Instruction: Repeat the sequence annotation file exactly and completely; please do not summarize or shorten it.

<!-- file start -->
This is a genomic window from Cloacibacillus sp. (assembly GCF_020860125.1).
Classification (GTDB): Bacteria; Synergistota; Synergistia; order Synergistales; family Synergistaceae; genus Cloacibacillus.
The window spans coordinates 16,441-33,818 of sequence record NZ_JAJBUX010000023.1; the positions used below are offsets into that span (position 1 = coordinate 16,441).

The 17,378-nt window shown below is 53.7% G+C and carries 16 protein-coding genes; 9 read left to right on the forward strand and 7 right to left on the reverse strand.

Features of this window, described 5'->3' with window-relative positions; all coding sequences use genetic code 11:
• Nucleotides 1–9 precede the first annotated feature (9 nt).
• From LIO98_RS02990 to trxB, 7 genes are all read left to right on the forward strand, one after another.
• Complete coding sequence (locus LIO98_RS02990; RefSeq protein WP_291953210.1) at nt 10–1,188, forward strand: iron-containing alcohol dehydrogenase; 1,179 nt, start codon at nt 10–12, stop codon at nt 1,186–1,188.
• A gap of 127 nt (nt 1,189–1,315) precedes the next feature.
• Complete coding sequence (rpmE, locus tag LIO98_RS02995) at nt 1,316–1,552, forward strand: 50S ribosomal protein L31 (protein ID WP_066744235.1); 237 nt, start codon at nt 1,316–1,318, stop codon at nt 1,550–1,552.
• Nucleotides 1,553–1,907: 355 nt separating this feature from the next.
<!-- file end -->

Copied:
This is a genomic window from Cloacibacillus sp. (assembly GCF_020860125.1).
Classification (GTDB): Bacteria; Synergistota; Synergistia; order Synergistales; family Synergistaceae; genus Cloacibacillus.
The window spans coordinates 16,441-33,818 of sequence record NZ_JAJBUX010000023.1; the positions used below are offsets into that span (position 1 = coordinate 16,441).

The 17,378-nt window shown below is 53.7% G+C and carries 16 protein-coding genes; 9 read left to right on the forward strand and 7 right to left on the reverse strand.

Features of this window, described 5'->3' with window-relative positions; all coding sequences use genetic code 11:
• Nucleotides 1–9 precede the first annotated feature (9 nt).
• From LIO98_RS02990 to trxB, 7 genes are all read left to right on the forward strand, one after another.
• Complete coding sequence (locus LIO98_RS02990; RefSeq protein WP_291953210.1) at nt 10–1,188, forward strand: iron-containing alcohol dehydrogenase; 1,179 nt, start codon at nt 10–12, stop codon at nt 1,186–1,188.
• A gap of 127 nt (nt 1,189–1,315) precedes the next feature.
• Complete coding sequence (rpmE, locus tag LIO98_RS02995) at nt 1,316–1,552, forward strand: 50S ribosomal protein L31 (protein ID WP_066744235.1); 237 nt, start codon at nt 1,316–1,318, stop codon at nt 1,550–1,552.
• Nucleotides 1,553–1,907: 355 nt separating this feature from the next.